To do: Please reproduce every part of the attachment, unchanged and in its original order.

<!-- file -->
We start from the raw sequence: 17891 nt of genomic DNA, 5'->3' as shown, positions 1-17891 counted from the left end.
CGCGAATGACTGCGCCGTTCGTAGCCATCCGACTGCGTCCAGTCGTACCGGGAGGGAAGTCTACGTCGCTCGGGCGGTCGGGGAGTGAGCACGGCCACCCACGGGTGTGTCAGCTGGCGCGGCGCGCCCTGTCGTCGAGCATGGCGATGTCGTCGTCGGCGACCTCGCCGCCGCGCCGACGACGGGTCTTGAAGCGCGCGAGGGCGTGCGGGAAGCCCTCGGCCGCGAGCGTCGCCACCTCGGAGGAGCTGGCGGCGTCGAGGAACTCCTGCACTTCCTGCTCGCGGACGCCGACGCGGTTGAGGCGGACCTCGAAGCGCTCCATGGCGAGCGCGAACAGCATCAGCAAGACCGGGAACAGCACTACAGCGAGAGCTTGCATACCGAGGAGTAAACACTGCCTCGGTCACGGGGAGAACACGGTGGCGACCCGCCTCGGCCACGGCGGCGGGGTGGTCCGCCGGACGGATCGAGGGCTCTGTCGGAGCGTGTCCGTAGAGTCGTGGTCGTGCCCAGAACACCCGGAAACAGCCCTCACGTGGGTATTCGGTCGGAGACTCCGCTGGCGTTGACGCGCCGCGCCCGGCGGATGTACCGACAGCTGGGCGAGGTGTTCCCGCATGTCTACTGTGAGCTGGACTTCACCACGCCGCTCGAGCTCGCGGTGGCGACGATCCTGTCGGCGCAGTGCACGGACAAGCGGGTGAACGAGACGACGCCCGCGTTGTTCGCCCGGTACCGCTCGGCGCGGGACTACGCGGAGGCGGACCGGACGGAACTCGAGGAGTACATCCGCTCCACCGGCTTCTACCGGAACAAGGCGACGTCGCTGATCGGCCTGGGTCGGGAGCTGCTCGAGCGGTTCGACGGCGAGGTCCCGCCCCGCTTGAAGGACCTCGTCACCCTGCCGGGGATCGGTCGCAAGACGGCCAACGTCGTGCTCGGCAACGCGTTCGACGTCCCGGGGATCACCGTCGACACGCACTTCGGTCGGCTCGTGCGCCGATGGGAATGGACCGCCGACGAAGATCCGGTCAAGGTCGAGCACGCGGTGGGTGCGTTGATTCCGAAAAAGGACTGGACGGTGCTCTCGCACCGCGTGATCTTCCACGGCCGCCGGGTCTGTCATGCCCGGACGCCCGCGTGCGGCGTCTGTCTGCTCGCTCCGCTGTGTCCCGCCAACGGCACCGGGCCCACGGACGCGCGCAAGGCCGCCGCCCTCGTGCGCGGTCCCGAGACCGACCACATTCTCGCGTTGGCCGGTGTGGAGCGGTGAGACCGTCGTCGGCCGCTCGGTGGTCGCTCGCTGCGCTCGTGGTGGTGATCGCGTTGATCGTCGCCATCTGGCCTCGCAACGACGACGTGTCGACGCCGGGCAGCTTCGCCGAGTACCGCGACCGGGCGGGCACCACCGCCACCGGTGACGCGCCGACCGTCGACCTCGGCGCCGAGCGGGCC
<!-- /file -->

We start from the raw sequence: 17891 nt of genomic DNA, 5'->3' as shown, positions 1-17891 counted from the left end.
CGCGAATGACTGCGCCGTTCGTAGCCATCCGACTGCGTCCAGTCGTACCGGGAGGGAAGTCTACGTCGCTCGGGCGGTCGGGGAGTGAGCACGGCCACCCACGGGTGTGTCAGCTGGCGCGGCGCGCCCTGTCGTCGAGCATGGCGATGTCGTCGTCGGCGACCTCGCCGCCGCGCCGACGACGGGTCTTGAAGCGCGCGAGGGCGTGCGGGAAGCCCTCGGCCGCGAGCGTCGCCACCTCGGAGGAGCTGGCGGCGTCGAGGAACTCCTGCACTTCCTGCTCGCGGACGCCGACGCGGTTGAGGCGGACCTCGAAGCGCTCCATGGCGAGCGCGAACAGCATCAGCAAGACCGGGAACAGCACTACAGCGAGAGCTTGCATACCGAGGAGTAAACACTGCCTCGGTCACGGGGAGAACACGGTGGCGACCCGCCTCGGCCACGGCGGCGGGGTGGTCCGCCGGACGGATCGAGGGCTCTGTCGGAGCGTGTCCGTAGAGTCGTGGTCGTGCCCAGAACACCCGGAAACAGCCCTCACGTGGGTATTCGGTCGGAGACTCCGCTGGCGTTGACGCGCCGCGCCCGGCGGATGTACCGACAGCTGGGCGAGGTGTTCCCGCATGTCTACTGTGAGCTGGACTTCACCACGCCGCTCGAGCTCGCGGTGGCGACGATCCTGTCGGCGCAGTGCACGGACAAGCGGGTGAACGAGACGACGCCCGCGTTGTTCGCCCGGTACCGCTCGGCGCGGGACTACGCGGAGGCGGACCGGACGGAACTCGAGGAGTACATCCGCTCCACCGGCTTCTACCGGAACAAGGCGACGTCGCTGATCGGCCTGGGTCGGGAGCTGCTCGAGCGGTTCGACGGCGAGGTCCCGCCCCGCTTGAAGGACCTCGTCACCCTGCCGGGGATCGGTCGCAAGACGGCCAACGTCGTGCTCGGCAACGCGTTCGACGTCCCGGGGATCACCGTCGACACGCACTTCGGTCGGCTCGTGCGCCGATGGGAATGGACCGCCGACGAAGATCCGGTCAAGGTCGAGCACGCGGTGGGTGCGTTGATTCCGAAAAAGGACTGGACGGTGCTCTCGCACCGCGTGATCTTCCACGGCCGCCGGGTCTGTCATGCCCGGACGCCCGCGTGCGGCGTCTGTCTGCTCGCTCCGCTGTGTCCCGCCAACGGCACCGGGCCCACGGACGCGCGCAAGGCCGCCGCCCTCGTGCGCGGTCCCGAGACCGACCACATTCTCGCGTTGGCCGGTGTGGAGCGGTGAGACCGTCGTCGGCCGCTCGGTGGTCGCTCGCTGCGCTCGTGGTGGTGATCGCGTTGATCGTCGCCATCTGGCCTCGCAACGACGACGTGTCGACGCCGGGCAGCTTCGCCGAGTACCGCGACCGGGCGGGCACCACCGCCACCGGTGACGCGCCGACCGTCGACCTCGGCGCCGAGCGGGCC